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J Physiol. 2003 Mar 15;547(Pt 3):761-74. Epub 2003 Jan 24.

Ryanodine stores and calcium regulation in the inner segments of salamander rods and cones.

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Department of Ophthalmology, UCSF School of Medicine, San Francisco, CA 94143, USA.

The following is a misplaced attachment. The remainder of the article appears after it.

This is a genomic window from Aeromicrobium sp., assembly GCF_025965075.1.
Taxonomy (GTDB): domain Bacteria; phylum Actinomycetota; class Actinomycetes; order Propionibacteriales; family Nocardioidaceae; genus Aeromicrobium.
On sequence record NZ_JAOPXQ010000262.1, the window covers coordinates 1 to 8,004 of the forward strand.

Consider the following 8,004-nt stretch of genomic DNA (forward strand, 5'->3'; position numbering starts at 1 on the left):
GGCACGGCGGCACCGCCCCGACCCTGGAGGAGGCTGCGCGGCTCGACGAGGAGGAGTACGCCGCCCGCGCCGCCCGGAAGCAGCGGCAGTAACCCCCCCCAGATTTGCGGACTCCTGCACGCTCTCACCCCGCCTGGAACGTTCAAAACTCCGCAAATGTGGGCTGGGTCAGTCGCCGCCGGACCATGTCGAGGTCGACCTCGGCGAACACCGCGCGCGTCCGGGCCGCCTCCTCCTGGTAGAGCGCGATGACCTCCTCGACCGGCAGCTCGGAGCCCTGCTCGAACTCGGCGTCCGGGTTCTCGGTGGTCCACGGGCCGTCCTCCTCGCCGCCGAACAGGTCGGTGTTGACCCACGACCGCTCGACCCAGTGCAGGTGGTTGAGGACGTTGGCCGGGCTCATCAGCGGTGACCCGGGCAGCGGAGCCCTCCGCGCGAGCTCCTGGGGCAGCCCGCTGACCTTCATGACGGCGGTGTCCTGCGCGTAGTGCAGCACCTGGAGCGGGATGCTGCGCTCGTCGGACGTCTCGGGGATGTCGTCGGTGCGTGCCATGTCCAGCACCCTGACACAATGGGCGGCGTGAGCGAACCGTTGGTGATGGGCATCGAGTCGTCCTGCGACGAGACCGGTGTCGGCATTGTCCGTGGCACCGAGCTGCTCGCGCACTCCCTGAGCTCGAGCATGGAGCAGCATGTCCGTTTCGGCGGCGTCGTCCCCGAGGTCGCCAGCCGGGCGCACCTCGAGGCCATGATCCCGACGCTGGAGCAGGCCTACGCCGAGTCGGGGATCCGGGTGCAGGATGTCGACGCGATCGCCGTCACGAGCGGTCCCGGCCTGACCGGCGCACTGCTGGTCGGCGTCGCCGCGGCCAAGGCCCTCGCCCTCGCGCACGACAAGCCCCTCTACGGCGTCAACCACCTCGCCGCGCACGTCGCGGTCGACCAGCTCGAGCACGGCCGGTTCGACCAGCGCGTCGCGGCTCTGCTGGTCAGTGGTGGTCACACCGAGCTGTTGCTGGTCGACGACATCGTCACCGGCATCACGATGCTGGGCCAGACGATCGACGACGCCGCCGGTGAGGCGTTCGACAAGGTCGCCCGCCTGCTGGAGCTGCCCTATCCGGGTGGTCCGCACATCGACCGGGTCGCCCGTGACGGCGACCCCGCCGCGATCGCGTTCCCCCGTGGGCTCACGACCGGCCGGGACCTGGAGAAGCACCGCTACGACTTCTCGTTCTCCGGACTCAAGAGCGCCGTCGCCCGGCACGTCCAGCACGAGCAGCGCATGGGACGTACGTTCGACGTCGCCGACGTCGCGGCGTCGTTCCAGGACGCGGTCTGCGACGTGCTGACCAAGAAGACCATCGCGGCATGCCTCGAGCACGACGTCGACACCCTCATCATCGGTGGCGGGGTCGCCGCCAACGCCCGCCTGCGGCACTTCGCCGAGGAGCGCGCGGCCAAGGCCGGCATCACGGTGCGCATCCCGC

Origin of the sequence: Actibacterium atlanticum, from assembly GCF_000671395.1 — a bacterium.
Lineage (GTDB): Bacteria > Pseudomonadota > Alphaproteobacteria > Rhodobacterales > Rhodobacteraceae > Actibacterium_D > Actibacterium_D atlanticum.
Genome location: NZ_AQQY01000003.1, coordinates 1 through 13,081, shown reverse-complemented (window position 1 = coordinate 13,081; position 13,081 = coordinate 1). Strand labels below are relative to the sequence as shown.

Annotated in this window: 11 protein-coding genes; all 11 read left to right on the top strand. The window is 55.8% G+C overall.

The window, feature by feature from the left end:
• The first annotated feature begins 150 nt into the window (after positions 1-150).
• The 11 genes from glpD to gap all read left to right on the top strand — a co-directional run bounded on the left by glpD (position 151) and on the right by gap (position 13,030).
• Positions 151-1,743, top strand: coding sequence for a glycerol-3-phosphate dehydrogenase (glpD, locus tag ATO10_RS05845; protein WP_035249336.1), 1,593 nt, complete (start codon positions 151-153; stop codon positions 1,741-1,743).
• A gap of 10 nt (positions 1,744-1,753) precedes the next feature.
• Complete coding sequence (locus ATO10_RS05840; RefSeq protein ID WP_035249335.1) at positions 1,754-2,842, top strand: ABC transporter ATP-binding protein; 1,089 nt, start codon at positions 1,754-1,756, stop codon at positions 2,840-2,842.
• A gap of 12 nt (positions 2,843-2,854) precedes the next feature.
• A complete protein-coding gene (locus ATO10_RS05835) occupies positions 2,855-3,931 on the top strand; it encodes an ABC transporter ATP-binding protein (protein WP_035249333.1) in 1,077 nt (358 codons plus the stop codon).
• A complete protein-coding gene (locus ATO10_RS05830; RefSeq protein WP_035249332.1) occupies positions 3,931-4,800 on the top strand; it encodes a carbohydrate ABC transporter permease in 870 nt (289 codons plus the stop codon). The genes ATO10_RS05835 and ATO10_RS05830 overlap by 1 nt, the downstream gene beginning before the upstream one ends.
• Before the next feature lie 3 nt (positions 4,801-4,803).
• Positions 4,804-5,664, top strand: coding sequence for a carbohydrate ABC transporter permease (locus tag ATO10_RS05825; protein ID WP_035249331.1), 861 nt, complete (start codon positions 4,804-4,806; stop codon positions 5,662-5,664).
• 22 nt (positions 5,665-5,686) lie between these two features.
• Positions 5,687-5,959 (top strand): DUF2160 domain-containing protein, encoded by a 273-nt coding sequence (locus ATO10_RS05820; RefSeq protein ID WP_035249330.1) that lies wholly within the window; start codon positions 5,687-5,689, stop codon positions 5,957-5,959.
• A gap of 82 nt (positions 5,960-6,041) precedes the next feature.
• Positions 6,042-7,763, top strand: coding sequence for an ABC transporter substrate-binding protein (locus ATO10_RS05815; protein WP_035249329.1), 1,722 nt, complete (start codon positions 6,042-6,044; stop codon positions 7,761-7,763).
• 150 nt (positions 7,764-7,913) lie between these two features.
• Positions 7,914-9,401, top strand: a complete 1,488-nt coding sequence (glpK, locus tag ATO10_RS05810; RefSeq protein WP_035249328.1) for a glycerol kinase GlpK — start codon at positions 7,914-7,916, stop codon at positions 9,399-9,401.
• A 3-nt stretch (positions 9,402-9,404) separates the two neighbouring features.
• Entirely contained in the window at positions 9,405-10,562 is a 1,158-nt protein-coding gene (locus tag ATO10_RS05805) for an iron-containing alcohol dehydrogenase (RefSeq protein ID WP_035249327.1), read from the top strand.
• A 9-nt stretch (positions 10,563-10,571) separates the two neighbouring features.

Despite the prominent role played by intracellular Ca2+ stores in the regulation of neuronal Ca2+ homeostasis and in invertebrate photoreception, little is known about their contribution to the control of free Ca2+ concentration ([Ca2+]i) in the inner segments of vertebrate photoreceptors. Previously, caffeine-sensitive intracellular Ca2+ stores were shown to play a role in regulating glutamate release from photoreceptors. To understand the properties of these intracellular stores better we used pharmacological approaches that alter the dynamics of storage and release of Ca2+ from intracellular compartments. Caffeine evoked readily discernible changes in [Ca2+]i in the inner segments of rods, but not cones. Caffeine-evoked Ca2+ responses in cone inner segments were unmasked in the presence of inhibitors of the plasma membrane Ca2+ ATPases (PMCAs) and mitochondrial Ca2+ sequestration. Caffeine-evoked responses were blocked by ryanodine, a selective blocker of Ca2+ release and by cyclopiazonic acid, a blocker of Ca2+ sequestration into the endoplasmic reticulum. These two inhibitors also substantially reduced the amplitude of depolarization-evoked [Ca2+]i increases, providing evidence for Ca2+-induced Ca2+ release (CICR) in rods and cones. The magnitude and kinetics of caffeine-evoked Ca2+ elevation depended on the basal [Ca2+]i, PMCA activity and on mitochondrial function. These results reveal an intimate interaction between the endoplasmic reticulum, voltage-gated Ca2+ channels, PMCAs and mitochondrial Ca2+ stores in photoreceptor inner segments, and suggest a role for CICR in the regulation of synaptic transmission.

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